The FHA recently adopted the VA’s residual income requirement as a test for borrowers with higher debt-to-income ratios. The change takes effect in late April.

Residual income doesn’t necessarily represent funds you need to earmark for savings. But knowing how to budget and save are key traits of successful homeowners.


Other Upfront Costs
Securing a mortgage will come with other upfront expenses. Many will vary depending on the type of loan and your specific purchasing situation. All loans have closing costs, which can include things like origination fees, title insurance, prepaid property taxes, homeowners insurance and more.

But who pays them is often a matter of what you can negotiate with the home seller. It’s not uncommon for VA buyers to purchase with $0 down and have a seller pay all of their closing costs.

Read more on other upfront Costs here…–it-s-more-than-a-down-payment-182347558.html

How to Make an Offer on a House – Tips & Strategies

Once you’ve located the perfect house for you and your family, it is time to prepare an offer. The offer is the foundation of real estate transactions, and upon review, the seller will either accept or decline your bid. It includes basic information, such as the location and physical description of the property, the proposed price, down payment information, and stipulations. It goes without saying that preparing a real estate offer is anything but easy. For this matter, it’s best (though not required) to work with a professional real estate agent.

You can’t make a home seller accept your offer. However, following these tips and strategies can put your offer ahead of the competition.

Factors to Consider When Making an Offer

Your bid indicates how serious you are about buying a particular house. This isn’t the time to play games or submit an offer that’s substantially below the asking price, unless your agent believes it to be fair.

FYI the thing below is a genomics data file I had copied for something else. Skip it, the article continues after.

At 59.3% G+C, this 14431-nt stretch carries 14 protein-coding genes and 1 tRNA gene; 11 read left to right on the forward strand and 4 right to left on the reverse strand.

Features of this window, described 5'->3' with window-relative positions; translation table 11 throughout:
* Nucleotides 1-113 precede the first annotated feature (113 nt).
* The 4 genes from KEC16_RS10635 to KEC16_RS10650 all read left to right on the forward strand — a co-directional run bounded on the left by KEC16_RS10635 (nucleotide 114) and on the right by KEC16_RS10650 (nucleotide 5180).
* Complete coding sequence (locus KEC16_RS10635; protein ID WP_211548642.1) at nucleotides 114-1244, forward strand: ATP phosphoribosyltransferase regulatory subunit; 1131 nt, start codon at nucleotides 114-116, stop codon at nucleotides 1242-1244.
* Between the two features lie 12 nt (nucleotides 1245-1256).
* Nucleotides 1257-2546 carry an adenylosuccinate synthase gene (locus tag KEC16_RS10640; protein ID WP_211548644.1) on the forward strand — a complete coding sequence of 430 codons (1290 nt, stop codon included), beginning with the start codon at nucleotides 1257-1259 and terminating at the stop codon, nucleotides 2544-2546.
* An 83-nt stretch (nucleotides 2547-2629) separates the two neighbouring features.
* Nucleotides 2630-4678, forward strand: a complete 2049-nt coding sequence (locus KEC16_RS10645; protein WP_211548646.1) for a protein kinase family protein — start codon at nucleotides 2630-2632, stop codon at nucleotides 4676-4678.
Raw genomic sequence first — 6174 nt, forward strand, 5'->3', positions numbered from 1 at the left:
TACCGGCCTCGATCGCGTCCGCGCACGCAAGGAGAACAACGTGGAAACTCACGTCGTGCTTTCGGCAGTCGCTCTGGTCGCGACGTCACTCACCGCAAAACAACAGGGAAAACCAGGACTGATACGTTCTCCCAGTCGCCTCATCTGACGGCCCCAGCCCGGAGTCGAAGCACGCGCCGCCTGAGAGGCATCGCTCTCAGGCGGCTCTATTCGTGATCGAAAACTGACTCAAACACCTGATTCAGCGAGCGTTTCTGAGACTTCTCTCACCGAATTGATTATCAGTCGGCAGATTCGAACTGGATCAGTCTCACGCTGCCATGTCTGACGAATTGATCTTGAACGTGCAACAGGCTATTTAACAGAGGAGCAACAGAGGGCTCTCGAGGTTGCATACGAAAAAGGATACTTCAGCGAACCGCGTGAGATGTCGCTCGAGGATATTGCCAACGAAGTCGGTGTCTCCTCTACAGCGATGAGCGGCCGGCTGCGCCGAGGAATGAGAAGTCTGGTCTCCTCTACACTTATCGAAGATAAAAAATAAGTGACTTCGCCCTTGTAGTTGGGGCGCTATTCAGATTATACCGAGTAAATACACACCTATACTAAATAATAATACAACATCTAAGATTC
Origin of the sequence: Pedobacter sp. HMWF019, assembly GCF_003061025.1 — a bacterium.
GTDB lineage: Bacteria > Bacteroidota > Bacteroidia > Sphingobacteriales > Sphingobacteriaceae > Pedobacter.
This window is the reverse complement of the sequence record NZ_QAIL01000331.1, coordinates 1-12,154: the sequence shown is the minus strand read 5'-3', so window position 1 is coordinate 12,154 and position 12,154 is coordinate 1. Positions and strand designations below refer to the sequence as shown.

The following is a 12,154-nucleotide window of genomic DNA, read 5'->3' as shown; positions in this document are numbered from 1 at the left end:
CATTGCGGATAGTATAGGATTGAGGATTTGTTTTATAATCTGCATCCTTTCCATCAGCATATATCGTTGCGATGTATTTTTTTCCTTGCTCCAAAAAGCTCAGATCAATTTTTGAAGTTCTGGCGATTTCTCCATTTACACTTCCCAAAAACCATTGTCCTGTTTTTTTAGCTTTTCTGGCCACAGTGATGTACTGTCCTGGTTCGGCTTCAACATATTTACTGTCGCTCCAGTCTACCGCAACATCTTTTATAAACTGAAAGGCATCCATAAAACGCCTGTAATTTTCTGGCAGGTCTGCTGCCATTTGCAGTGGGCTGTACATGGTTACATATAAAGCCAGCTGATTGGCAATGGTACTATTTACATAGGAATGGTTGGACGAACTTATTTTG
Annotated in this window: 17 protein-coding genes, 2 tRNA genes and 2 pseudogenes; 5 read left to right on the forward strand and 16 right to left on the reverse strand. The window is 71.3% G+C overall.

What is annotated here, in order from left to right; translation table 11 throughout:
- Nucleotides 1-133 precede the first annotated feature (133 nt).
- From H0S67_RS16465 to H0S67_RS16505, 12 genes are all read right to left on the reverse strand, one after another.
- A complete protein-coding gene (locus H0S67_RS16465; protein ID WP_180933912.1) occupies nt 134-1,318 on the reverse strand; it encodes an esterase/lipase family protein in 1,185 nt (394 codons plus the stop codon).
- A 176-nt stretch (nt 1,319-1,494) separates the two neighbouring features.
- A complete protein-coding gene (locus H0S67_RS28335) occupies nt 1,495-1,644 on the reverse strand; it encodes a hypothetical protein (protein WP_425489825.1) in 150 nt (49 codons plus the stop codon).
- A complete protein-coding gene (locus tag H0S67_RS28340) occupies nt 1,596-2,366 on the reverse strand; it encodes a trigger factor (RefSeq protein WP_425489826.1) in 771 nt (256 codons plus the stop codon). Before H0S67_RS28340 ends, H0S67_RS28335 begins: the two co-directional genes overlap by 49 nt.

When making your offer, take these factors into consideration:

1. How Long Has the House Been On the Market?
A seller is more likely to lower his or her asking price if the house has been on the market for longer than six months. At this point in the game, he or she is probably eager to sell the house and move on. For this matter, an offer that’s $5,000 or $10,000 below the asking price might work in your favor. And if the property has received few showings or prior bids, then this is even better. The fact that someone is finally interested in the property may move the seller to accept your bid.

2. How Motivated Is the Seller?
Real estate agents often talk with one another, and your agent may have a little background information on the seller, including the reasons behind the sell. This information can help you assess the seller’s motivation, thus helping you to make the best offer.

For example, if the seller isn’t in a rush to move, he or she may hold out for offers that are close to the asking price. On the other hand, if the seller is going through a divorce or is relocating for work, chances are that he or she will accept a lower offer to quickly unload the property.

3. What Are the Prices of Recent Comparative Sales?
A comparative market analysis is another tool to help you make the best offer on a house. Your agent can provide this report, or you can check comparative sales on a website such as Zillow. This report includes active, pending, and sold listings for similar homes in the area. With this information, you can learn the asking price of similar homes currently for sale, as well as the actual sale prices of homes that have closed within the past six months.